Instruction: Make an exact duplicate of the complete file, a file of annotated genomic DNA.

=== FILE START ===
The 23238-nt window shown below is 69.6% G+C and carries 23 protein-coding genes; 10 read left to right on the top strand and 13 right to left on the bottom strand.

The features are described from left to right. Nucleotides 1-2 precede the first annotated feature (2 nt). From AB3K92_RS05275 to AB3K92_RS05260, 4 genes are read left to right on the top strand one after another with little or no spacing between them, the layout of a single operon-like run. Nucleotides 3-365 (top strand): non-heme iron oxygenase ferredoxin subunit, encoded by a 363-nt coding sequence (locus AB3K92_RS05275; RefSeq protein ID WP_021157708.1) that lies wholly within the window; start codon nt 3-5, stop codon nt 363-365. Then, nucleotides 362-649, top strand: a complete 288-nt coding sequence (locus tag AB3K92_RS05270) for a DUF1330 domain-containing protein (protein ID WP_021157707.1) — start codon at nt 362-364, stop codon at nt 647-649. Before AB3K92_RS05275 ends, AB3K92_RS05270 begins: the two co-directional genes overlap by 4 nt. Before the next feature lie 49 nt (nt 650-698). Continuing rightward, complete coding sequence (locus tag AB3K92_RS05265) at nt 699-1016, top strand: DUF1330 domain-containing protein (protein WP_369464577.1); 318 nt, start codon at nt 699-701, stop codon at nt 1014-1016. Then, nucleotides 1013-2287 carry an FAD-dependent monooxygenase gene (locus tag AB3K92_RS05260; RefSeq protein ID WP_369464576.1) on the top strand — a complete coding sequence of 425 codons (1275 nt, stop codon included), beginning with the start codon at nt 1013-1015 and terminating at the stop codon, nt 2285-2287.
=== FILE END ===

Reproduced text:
The 23238-nt window shown below is 69.6% G+C and carries 23 protein-coding genes; 10 read left to right on the top strand and 13 right to left on the bottom strand.

The features are described from left to right. Nucleotides 1-2 precede the first annotated feature (2 nt). From AB3K92_RS05275 to AB3K92_RS05260, 4 genes are read left to right on the top strand one after another with little or no spacing between them, the layout of a single operon-like run. Nucleotides 3-365 (top strand): non-heme iron oxygenase ferredoxin subunit, encoded by a 363-nt coding sequence (locus AB3K92_RS05275; RefSeq protein ID WP_021157708.1) that lies wholly within the window; start codon nt 3-5, stop codon nt 363-365. Then, nucleotides 362-649, top strand: a complete 288-nt coding sequence (locus tag AB3K92_RS05270) for a DUF1330 domain-containing protein (protein ID WP_021157707.1) — start codon at nt 362-364, stop codon at nt 647-649. Before AB3K92_RS05275 ends, AB3K92_RS05270 begins: the two co-directional genes overlap by 4 nt. Before the next feature lie 49 nt (nt 650-698). Continuing rightward, complete coding sequence (locus tag AB3K92_RS05265) at nt 699-1016, top strand: DUF1330 domain-containing protein (protein WP_369464577.1); 318 nt, start codon at nt 699-701, stop codon at nt 1014-1016. Then, nucleotides 1013-2287 carry an FAD-dependent monooxygenase gene (locus tag AB3K92_RS05260; RefSeq protein ID WP_369464576.1) on the top strand — a complete coding sequence of 425 codons (1275 nt, stop codon included), beginning with the start codon at nt 1013-1015 and terminating at the stop codon, nt 2285-2287.